Japan Shutting Down Last Nuclear Reactor

Country faces energy crunch
By Evann Gastaldo,  Newser Staff
Posted May 3, 2012 7:09 AM CDT
Japan Shutting Down Last Nuclear Reactor
A general view of Mihama nuclear power station No 1 reactor (R), No 2 reactor (C) and No 3 reactor (L) which is run by Kansai Electric Power Co, on March 8, 2012 in Mihama, Japan.   (Getty Images)

Japan is shutting down its last nuclear reactor Saturday, meaning a long, hot summer as the Japanese are forced to conserve a power supply that could fall 16% below demand. Oil- and gas-based power has been ramped up to ease the energy shortage—nuclear power provided one-third of the country’s electricity before the Fukushima Dai-ichi incident—but that is costing more than $100 million a day, and left Japan with its largest annual trade deficit last year.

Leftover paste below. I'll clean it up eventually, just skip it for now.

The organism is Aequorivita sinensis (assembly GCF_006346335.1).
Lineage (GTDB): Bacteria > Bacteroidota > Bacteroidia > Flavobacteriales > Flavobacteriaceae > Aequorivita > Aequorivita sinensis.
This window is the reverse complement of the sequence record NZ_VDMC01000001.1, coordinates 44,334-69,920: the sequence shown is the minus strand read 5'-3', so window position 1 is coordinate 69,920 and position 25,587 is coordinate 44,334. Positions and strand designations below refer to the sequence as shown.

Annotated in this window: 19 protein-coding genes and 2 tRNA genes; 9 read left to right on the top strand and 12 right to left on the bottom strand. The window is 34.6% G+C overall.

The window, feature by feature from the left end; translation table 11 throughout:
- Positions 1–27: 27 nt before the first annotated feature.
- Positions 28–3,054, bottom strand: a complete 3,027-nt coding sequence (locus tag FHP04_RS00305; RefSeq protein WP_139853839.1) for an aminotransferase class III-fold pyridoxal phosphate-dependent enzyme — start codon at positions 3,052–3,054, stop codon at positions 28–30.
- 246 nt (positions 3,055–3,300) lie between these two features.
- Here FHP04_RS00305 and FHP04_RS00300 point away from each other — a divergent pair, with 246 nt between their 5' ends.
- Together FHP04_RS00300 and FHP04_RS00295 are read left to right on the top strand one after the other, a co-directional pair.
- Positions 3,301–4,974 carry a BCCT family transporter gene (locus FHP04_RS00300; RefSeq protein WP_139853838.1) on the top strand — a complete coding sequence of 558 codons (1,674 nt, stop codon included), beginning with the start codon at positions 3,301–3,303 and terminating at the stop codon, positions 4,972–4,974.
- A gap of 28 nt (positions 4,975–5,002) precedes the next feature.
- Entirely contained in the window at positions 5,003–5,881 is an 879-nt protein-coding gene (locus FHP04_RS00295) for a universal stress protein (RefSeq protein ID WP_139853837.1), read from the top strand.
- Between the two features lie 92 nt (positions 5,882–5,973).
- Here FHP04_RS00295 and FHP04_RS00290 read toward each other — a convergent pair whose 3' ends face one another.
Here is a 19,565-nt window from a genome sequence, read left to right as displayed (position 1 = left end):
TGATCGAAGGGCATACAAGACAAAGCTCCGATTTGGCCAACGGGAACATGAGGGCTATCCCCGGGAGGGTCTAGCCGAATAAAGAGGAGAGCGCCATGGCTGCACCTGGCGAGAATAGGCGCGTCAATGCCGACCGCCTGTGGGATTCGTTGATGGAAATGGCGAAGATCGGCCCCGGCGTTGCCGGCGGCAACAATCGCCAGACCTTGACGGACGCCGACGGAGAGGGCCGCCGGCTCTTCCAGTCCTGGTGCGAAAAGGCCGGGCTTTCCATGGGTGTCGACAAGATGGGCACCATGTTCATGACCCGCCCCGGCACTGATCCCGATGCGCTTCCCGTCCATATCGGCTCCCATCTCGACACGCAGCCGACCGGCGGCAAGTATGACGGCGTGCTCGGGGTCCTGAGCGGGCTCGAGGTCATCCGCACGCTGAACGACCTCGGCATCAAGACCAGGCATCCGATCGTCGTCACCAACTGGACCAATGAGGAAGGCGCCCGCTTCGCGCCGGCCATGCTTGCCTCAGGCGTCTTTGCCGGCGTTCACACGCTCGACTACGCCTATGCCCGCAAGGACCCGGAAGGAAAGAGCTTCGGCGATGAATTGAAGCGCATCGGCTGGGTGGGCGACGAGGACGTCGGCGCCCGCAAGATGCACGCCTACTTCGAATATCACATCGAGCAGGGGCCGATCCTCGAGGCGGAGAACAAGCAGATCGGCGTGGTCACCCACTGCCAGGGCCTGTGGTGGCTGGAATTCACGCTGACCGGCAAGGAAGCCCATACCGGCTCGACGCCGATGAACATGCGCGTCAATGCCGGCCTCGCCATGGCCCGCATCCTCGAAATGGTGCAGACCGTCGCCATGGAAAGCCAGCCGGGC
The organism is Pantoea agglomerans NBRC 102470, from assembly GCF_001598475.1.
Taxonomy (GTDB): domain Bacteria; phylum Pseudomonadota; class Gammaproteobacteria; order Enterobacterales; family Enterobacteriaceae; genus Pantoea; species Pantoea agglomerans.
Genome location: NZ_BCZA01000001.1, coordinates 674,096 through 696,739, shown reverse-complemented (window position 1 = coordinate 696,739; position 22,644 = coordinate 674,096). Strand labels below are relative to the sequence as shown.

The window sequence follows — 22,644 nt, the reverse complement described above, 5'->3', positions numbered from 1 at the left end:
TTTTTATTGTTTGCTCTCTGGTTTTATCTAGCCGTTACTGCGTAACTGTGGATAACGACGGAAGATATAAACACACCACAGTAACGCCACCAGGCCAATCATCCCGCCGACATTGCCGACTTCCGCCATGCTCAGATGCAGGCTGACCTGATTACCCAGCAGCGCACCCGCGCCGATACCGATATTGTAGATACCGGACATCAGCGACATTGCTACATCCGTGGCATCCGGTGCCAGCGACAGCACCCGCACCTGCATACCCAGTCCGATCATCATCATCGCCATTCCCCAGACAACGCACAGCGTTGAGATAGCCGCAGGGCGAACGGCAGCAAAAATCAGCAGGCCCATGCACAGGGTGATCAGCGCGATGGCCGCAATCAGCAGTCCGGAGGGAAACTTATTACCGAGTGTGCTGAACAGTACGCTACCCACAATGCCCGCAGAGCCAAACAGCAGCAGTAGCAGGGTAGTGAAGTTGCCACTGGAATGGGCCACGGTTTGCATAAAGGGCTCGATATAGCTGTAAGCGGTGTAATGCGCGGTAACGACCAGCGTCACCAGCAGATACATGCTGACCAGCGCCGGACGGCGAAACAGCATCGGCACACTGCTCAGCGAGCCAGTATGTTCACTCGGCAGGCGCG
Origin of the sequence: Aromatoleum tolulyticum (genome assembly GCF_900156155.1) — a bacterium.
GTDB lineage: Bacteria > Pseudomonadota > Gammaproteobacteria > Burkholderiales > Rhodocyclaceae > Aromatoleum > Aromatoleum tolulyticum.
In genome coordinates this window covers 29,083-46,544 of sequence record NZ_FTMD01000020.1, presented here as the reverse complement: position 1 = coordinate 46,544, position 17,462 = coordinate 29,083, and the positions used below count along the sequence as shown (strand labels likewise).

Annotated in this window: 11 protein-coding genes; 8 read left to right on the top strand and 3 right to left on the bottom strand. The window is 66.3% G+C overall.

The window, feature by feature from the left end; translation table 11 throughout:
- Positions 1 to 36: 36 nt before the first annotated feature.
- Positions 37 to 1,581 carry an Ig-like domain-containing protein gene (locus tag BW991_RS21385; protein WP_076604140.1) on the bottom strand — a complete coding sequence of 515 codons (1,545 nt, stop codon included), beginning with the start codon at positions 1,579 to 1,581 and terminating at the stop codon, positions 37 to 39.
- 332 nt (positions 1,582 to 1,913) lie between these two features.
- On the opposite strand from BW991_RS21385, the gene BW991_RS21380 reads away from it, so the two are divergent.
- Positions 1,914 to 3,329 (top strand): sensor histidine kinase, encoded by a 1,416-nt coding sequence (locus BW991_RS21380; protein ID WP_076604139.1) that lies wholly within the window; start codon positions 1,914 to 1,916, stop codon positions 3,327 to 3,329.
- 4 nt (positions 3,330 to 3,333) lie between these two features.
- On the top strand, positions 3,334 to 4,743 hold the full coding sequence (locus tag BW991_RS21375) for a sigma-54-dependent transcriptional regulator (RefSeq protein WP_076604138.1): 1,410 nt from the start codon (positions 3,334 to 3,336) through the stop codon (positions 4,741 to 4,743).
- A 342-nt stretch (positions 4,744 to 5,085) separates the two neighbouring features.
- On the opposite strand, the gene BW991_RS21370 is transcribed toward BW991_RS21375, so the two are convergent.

As a result, more people are calling for renewable energy sources including solar, hydro, and wind, the AP reports. Germany raised its proportion of renewable energy from 5% to 20% over two decades, and "Japan can do anything that Germany can," says one official. The country is currently looking at a goal of 25% to 35% renewable energy by 2030; that number sits at about 10% now. But a lot of work must be done first, and the government has been slow to act. Some lobbyists are fighting hard for nuclear power, and many believe Japan will eventually be forced to restart the reactors. (More Japan nuclear plant stories.)

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